Here are some suggestions when buying a Classic Head half eagle. First, if you can, try and buy a date other than the 1834. While interesting as the first-year-of-issue, the 1834 is appreciably more common than dates such as the 1835, 1836, and 1838. Yet in spite of this, these scarcer dates sell for a small premium, even in comparatively high grades. Second, look for a coin with deep, rich natural color. This type is available with good eye appeal and a pretty example is clearly going to add more “oomph” to this set than a washed-out, average quality piece. Finally, try and find a well-struck coin. This design is often weak at the centers so avoid coins that show little central detail.
6. Liberty Head, No Motto Reverse (1839-1866)
The Liberty Head design should be familiar to most collectors as it existed, in this basic format, all the way from 1839 until 1907. The coins struck prior to 1866 did not include the motto IN GOD WE TRUST on the reverse.
Known to collectors as No Motto half eagles, these Liberty Head issues were made at the Charlotte, Dahlonega, Carson City, New Orleans and San Francisco branch mints as well as at Philadelphia.
For most collectors, a Philadelphia No Motto half eagle makes the most sense as a type coin. The more common dates from the 1840′s and early 1850′s tend to be readily available in the lower Uncirculated grades (MS62 and below) and can be obtained for under $5,000. A collector who wants a nice MS64 will have his choice between a few different dates and should expect to pay around $20,000. Gems of this type do exist, but they are expensive and hard to locate.
1839 $5.00 NGC AU55
The half eagles struck in 1839 are actually a distinct one-year type with a different rendition of the portrait as well as the mintmark on the obverse for the Charlotte and Dahlonega issues. The 1839 half eagle is not rare in circulated grades, but it is scarce in Uncirculated and quite rare in MS62 and above. Expect to pay at least $15,000-20,000 for a higher quality Uncirculated example. A nice AU piece can be found for less than $3,000.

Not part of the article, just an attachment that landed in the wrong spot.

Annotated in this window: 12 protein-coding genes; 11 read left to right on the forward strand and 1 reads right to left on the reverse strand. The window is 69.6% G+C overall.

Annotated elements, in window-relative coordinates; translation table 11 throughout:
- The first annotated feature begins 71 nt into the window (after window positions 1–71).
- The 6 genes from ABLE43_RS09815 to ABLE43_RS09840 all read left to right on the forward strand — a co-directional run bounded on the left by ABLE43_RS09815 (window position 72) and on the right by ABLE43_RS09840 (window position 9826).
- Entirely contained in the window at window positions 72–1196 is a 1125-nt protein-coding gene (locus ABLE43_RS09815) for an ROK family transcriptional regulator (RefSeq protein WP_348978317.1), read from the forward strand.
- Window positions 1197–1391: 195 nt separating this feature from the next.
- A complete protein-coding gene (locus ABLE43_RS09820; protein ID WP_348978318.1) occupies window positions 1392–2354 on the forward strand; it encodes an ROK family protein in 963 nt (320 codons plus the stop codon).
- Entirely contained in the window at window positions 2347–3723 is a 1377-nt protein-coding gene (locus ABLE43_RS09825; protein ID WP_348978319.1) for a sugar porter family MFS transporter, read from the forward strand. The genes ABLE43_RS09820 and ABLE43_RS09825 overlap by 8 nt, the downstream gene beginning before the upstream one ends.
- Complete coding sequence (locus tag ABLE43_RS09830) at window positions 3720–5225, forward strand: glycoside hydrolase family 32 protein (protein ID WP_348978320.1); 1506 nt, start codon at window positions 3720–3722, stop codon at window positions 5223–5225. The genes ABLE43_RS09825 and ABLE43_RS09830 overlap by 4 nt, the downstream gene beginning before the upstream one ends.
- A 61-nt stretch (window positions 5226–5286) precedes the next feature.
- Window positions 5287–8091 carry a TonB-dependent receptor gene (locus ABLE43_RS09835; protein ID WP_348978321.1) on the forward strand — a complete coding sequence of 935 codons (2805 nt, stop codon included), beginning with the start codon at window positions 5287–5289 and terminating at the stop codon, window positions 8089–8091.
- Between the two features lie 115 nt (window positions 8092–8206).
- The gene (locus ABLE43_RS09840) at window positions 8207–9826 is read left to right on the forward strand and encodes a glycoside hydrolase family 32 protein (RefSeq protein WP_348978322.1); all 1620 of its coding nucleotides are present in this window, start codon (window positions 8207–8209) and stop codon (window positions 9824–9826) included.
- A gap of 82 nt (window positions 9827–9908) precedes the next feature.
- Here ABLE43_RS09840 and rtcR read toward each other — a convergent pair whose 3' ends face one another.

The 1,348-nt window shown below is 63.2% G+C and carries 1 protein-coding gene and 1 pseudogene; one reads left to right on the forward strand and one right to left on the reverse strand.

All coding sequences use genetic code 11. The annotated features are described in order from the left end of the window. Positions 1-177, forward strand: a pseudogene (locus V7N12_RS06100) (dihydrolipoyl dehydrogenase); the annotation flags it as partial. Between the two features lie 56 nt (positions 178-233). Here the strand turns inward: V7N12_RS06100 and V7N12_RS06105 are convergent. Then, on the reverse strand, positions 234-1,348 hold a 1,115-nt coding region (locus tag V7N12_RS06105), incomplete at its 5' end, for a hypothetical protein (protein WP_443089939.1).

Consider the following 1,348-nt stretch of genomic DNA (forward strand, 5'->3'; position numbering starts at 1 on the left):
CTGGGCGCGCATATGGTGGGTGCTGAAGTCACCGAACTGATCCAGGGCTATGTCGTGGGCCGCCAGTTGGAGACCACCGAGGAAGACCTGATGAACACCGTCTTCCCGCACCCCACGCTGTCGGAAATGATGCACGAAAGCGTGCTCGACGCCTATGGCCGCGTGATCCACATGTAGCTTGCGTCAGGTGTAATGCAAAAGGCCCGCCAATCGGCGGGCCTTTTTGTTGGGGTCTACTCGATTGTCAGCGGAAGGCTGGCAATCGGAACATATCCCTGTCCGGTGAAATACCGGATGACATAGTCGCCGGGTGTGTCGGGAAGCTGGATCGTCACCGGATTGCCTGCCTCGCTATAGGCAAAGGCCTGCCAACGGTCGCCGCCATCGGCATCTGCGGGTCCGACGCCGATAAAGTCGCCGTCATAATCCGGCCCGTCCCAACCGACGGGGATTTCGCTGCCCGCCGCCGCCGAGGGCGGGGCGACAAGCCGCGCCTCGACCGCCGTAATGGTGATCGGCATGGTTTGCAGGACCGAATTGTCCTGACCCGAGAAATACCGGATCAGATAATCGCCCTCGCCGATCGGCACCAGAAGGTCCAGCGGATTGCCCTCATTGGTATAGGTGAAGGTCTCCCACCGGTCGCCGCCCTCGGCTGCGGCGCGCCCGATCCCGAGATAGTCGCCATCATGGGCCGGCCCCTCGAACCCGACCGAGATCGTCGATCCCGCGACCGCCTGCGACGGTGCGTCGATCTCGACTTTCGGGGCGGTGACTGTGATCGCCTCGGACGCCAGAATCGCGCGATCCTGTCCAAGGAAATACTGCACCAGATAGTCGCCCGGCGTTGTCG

7. Liberty Head, With Motto Reverse (1866-1907)
The With Motto Liberty Head is among the more common types in this set. It was produced from 1866 to 1907 in prodigious quantity at the Philadelphia, Carson City, New Orleans, Denver and San Francisco mints.
For type purposes, most collectors will select a common date Philadelphia or San Francisco With Motto half eagle. The lowest grade that should be included in a better-quality set is probably MS63 to MS64 and a really nice coin is going to be readily available for less than $2,000. As a hint, I’d suggest that you look for a date struck prior to 1900, as that adds a “neatness” factor.
This type is actually easy to find in grades up to and including MS66. I’m not certain I’d commit spending a lot more than $10,000 on an example for a type set unless this set involved a “best of everything” mindset.
8. Indian Head (1908-1929)
The final type in the half eagle set is the attractive and popular Indian Head design. These coins were struck from 1908 to 1929.
This is an easy type to locate in any grade up to and including MS65. An MS64 would be the lowest quality coin I’d recommend for type purposes and these have come down in price to the point where you can buy a nice one for less than $5,000. In MS65, prices have dropped as well and what was once a $20,000-ish coin can now be found for around $12,500.
Here are a few hints when looking for an Indian Head half eagle. First, try to find a slightly better date (like a 1909 or a 1911) that used to sell for a premium, but which is now essentially a type coin. Secondly, be patient and wait for a coin with great color and choice, original surfaces. This is an easy coin to locate so you should wait for a coin that really “speaks” to you.
Assembling this eight (or ten) coin set is a real challenge and quite a bit of fun. Depending on your budget, you could include coins grading from Extremely Fine to Gem Uncirculated. Because of the rarity and cost of the 1795, this is never going to be an inexpensive set, but it is one that I think has the potential to be very desirable in the future.
According to the author, “this set is very realistic in Uncirculated.” Are you kidding me? What is Coin Week’s target audience that its columnists write for, strictly the ultra-wealthy? Just the 1795 alone is $100,000 in MS62. An AU is still $50,000. I don’t think that is very realistic. Since I am not one of the 1 percent, I don’t think I will bother reading Coin Week again.
Thanks for your comments, however if you scan through CoinWeek I think you will find that we post a full range of articles covering coins and collecting strategies at all price points. More importantly, the advise provided by our numismatic authors is more often than not applicable to most any series of coins regardless of what “percent” you want to classify yourself as. CoinLink’s goal is to provide numismatic information, at all levels and for all budgets, and last time I checked, it doesn’t cost you a dime to educate yourself.